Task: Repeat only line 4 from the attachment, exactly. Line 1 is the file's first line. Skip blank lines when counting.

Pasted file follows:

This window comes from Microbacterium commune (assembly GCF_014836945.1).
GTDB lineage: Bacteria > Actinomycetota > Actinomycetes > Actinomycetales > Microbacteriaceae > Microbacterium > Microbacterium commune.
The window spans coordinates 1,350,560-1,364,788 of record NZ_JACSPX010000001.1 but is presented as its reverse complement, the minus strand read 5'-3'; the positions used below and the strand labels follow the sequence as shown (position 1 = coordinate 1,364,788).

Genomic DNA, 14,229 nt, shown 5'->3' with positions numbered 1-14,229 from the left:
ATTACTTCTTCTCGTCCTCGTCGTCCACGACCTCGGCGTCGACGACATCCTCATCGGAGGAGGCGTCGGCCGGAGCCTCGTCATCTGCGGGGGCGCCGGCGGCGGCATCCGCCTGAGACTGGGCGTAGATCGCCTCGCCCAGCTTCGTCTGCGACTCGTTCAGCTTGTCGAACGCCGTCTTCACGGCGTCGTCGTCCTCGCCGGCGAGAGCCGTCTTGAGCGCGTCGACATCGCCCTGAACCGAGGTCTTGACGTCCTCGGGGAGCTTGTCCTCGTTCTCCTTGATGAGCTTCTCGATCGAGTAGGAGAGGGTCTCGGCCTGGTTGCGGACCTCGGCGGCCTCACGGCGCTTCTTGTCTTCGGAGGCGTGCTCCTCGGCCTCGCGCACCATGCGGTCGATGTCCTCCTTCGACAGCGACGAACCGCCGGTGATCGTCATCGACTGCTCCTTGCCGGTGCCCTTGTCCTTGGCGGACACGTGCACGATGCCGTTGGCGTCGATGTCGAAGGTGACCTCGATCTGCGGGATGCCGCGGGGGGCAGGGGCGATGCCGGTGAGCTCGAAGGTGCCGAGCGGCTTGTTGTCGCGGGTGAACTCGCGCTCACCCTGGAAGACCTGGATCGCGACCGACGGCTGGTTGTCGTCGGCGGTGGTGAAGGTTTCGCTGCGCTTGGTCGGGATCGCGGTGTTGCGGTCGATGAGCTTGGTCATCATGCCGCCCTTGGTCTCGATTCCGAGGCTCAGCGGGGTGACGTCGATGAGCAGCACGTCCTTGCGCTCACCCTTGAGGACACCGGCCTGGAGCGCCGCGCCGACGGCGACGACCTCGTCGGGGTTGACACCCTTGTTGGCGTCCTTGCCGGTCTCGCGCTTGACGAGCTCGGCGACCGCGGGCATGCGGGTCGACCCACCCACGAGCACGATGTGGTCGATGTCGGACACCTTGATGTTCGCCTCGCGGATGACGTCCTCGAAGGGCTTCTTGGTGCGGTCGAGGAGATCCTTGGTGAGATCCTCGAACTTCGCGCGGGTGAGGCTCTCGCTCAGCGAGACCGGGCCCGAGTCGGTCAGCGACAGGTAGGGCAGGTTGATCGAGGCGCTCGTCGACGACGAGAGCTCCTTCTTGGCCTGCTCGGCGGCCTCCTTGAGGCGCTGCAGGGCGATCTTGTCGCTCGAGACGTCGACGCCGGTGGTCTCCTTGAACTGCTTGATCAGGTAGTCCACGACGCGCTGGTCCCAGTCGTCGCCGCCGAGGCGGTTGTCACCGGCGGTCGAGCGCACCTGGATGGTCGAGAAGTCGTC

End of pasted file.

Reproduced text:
Genomic DNA, 14,229 nt, shown 5'->3' with positions numbered 1-14,229 from the left: